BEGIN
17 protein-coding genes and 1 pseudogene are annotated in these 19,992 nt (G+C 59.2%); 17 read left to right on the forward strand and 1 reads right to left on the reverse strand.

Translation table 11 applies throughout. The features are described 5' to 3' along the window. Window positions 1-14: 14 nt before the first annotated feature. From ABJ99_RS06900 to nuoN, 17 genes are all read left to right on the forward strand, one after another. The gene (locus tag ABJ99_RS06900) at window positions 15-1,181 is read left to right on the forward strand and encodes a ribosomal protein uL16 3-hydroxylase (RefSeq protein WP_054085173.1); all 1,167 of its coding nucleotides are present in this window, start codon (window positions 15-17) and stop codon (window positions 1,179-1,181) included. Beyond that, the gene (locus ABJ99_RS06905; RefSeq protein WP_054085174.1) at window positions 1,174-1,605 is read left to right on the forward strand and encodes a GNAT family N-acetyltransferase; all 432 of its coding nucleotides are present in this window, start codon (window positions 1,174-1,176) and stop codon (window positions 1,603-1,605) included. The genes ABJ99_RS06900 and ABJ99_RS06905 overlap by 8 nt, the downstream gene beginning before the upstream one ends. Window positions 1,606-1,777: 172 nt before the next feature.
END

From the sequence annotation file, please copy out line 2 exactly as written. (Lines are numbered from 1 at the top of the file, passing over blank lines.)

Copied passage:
Translation table 11 applies throughout. The features are described 5' to 3' along the window. Window positions 1-14: 14 nt before the first annotated feature. From ABJ99_RS06900 to nuoN, 17 genes are all read left to right on the forward strand, one after another. The gene (locus tag ABJ99_RS06900) at window positions 15-1,181 is read left to right on the forward strand and encodes a ribosomal protein uL16 3-hydroxylase (RefSeq protein WP_054085173.1); all 1,167 of its coding nucleotides are present in this window, start codon (window positions 15-17) and stop codon (window positions 1,179-1,181) included. Beyond that, the gene (locus ABJ99_RS06905; RefSeq protein WP_054085174.1) at window positions 1,174-1,605 is read left to right on the forward strand and encodes a GNAT family N-acetyltransferase; all 432 of its coding nucleotides are present in this window, start codon (window positions 1,174-1,176) and stop codon (window positions 1,603-1,605) included. The genes ABJ99_RS06900 and ABJ99_RS06905 overlap by 8 nt, the downstream gene beginning before the upstream one ends. Window positions 1,606-1,777: 172 nt before the next feature.